TORONTO, Oct. 1, 2015 /CNW/ - Canadian manufacturers indicated further deterioration in overall
business conditions during September, with output, new business and
employment levels all falling since the previous month, according to
the RBC PMI for September. Weaker demand conditions resulted in lower
input buying and greater efforts to streamline inventories, while
backlogs of work were reduced at the fastest pace since April.
Moreover, the latest survey pointed to stagnating export sales, despite
support from exchange rate depreciation against the U.S. dollar. At the
same time, input prices increased at a robust pace amid widespread
reports of rising costs for inputs purchased from abroad, but factory
gate charges picked up only slightly over the month.
A monthly survey, conducted in association with Markit, a leading global
financial information services company, and the Supply Chain Management
Association (SCMA), the RBC PMI offers a comprehensive and early indicator of trends in the Canadian
At 48.6 in September, down from 49.4 in August, the seasonally adjusted RBC Canadian Manufacturing PMI registered below the neutral 50.0 threshold for the second month
running. Although the index only pointed to a moderate downturn in
overall business conditions, the latest reading was the lowest recorded
in the five-year survey history.
"Overall conditions in the Canadian manufacturing sector continued to
deteriorate in September due to underlying economic conditions,
including renewed downward pressure on the price of oil. Weakness was
primarily concentrated in Alberta and British Columbia, with the rest
of Canada's PMI levels registering above neutral and remaining in
expansion territory," said Craig Wright, senior vice-president and chief economist, RBC. "Despite persisting challenges in the oil and gas sector, we expect the
strengthening U.S. economy to boost Canadian exports and business
conditions over the balance of the year."
The headline RBC PMI reflects changes in output, new orders, employment, inventories and
supplier delivery times.
Key findings from the September survey included:
Production volumes declined for the second month running
Renewed fall in new business levels
Survey-record reduction in input buying as manufacturers sought to
September data indicated a decline in production volumes for the second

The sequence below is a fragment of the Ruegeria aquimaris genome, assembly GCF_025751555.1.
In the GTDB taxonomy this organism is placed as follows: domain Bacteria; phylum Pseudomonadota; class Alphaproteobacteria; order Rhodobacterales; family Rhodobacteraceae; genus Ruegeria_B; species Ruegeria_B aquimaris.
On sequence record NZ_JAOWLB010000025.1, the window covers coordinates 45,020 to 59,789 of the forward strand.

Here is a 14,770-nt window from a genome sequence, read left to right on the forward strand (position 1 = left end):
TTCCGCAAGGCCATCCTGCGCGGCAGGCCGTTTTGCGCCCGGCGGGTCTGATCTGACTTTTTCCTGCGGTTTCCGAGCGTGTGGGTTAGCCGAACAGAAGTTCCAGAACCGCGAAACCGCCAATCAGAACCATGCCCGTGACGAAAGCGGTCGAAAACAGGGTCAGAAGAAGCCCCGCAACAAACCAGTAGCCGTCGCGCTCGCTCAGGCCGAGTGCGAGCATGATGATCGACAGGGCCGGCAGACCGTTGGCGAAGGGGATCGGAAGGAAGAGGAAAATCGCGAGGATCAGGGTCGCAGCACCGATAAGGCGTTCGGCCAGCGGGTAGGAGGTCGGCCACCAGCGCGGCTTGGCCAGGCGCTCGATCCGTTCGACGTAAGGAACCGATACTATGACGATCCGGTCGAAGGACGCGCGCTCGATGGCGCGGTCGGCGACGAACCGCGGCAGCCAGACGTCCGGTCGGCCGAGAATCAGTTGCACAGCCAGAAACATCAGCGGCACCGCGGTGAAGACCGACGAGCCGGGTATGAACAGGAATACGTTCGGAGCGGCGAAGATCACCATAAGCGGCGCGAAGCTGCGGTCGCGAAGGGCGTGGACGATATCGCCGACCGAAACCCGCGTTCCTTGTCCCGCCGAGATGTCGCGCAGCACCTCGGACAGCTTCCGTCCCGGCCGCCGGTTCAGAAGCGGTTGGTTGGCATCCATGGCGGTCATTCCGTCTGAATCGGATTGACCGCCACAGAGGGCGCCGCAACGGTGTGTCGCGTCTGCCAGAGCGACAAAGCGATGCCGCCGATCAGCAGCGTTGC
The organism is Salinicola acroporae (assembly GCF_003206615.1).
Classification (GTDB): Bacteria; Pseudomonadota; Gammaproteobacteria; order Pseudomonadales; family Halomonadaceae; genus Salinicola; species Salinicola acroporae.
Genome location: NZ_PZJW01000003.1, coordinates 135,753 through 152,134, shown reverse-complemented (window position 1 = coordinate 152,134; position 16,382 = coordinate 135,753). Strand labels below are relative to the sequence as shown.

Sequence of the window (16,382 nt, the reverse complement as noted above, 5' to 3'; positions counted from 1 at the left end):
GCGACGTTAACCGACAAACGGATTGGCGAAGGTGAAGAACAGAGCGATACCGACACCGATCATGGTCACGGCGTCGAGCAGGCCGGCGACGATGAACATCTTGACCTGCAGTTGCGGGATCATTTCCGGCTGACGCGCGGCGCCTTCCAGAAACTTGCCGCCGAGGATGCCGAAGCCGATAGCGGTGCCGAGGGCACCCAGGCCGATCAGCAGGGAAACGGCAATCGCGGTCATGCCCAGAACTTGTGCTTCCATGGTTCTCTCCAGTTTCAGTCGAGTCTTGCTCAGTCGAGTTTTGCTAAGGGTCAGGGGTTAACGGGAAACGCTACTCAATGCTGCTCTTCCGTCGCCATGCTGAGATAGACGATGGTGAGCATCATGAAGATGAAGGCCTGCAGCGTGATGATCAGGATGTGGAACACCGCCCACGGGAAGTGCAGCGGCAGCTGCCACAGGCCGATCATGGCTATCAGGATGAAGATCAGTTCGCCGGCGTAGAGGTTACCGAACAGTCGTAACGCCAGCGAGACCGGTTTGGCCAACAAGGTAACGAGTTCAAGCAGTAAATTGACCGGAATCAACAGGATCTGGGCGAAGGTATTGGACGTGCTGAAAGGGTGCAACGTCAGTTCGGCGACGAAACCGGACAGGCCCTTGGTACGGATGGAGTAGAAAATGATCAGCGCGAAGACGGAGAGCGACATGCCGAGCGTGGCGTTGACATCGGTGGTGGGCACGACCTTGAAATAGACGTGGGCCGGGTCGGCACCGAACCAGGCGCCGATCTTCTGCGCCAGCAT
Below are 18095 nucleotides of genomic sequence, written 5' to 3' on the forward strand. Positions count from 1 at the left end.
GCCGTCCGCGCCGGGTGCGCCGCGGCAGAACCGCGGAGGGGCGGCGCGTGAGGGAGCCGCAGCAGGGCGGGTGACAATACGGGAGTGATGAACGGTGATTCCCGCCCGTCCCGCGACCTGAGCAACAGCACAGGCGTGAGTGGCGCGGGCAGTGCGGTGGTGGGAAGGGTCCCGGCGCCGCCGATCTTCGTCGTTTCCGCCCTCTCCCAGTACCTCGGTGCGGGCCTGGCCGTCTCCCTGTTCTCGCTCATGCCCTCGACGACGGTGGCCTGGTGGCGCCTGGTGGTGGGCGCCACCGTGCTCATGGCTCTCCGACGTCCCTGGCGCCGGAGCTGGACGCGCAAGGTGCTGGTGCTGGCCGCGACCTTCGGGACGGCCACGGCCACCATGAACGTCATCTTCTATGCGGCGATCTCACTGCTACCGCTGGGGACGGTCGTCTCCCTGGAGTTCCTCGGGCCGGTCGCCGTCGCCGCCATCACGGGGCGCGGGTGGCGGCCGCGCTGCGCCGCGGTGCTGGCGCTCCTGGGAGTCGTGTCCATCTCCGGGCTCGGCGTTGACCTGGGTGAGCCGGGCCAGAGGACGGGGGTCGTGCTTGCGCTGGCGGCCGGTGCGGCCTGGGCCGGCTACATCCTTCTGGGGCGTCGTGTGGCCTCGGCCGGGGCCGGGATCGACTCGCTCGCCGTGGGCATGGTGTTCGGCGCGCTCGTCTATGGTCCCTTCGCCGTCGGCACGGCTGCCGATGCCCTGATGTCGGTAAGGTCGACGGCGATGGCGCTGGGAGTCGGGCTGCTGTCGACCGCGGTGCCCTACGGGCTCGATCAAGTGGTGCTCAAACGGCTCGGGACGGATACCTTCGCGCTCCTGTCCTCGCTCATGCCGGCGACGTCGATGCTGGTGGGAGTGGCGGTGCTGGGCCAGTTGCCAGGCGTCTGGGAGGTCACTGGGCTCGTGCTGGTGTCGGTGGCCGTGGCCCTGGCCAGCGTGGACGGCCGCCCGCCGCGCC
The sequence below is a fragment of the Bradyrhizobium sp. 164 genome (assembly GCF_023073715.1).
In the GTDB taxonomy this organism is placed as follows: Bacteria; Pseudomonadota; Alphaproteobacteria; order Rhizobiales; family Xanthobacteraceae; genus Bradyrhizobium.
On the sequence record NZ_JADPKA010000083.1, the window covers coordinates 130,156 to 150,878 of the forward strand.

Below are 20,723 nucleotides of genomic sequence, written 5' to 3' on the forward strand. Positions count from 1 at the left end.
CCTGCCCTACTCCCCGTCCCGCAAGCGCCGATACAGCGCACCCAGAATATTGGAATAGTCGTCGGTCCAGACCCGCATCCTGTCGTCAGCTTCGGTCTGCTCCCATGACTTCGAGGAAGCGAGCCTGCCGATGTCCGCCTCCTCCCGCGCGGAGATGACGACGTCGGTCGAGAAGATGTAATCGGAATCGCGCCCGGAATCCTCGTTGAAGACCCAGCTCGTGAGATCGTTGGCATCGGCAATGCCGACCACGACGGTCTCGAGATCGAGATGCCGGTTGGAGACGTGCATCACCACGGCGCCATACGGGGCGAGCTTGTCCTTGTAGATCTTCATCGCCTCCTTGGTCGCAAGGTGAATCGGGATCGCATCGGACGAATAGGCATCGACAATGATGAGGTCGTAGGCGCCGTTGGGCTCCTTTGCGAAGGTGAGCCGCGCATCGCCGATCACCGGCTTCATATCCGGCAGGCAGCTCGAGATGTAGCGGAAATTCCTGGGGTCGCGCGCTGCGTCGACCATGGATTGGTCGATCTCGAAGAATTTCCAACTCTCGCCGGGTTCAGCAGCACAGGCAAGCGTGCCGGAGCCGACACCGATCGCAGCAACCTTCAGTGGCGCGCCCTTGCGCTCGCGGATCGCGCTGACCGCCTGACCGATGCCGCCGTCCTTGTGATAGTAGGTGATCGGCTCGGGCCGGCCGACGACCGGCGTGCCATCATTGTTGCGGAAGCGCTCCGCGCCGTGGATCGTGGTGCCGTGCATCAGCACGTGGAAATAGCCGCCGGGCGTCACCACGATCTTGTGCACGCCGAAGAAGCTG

consecutive month. The rate of contraction was moderate, but
nonetheless the fastest since March as manufacturers cut back
production schedules in response to lower levels of incoming new work.
Manufacturers indicated a marginal fall in total new business during
September, which ended a three-month period of expansion. Anecdotal
evidence cited a combination of weak domestic demand, alongside
stagnating export sales. The latest data indicated that new work from
abroad was unchanged since August, which contrasted with modest growth
during the previous four months.
A lack of pressure on operating capacity and subdued confidence
regarding the global economic outlook continued to weigh on
manufacturing staffing levels in September. The latest fall in
employment was slightly weaker than in August, with survey respondents
mainly commenting on the non-replacement of voluntary departures.
Softer demand and efforts to alleviate cost pressures resulted in
tighter inventory policies across the manufacturing sector in
September. Reflecting this, stocks of finished goods were depleted for
the fifteenth successive month and pre-production inventories fell at
the steepest pace since the survey began in October 2010. At the same
time, purchasing activity decreased for the seventh time in the past
eight months, with the rate of decline the steepest seen during the
five-year survey history. Despite lower levels of input buying, latest
data signalled further deterioration in supplier performance, which
some manufacturers linked to international shipping delays in
Meanwhile, average cost burdens increased at a strong pace at
manufacturing companies, although the rate of inflation eased slightly
since August. Survey respondents commented on squeezed pricing power,
which led to only a moderate rise in factory gate charges.
Regional highlights include:
Steep declines in output and new orders were recorded in Alberta and
…but solid growth patterns were maintained in Ontario
Manufacturing job creation in Ontario contrasted with subdued employment
Strong input cost inflation was recorded across all regions in September
"September was a very tough month for the manufacturing sector in
Canada. A renewed decline in the volume of new orders contributed to
the sharpest downturn in overall business conditions in the five-year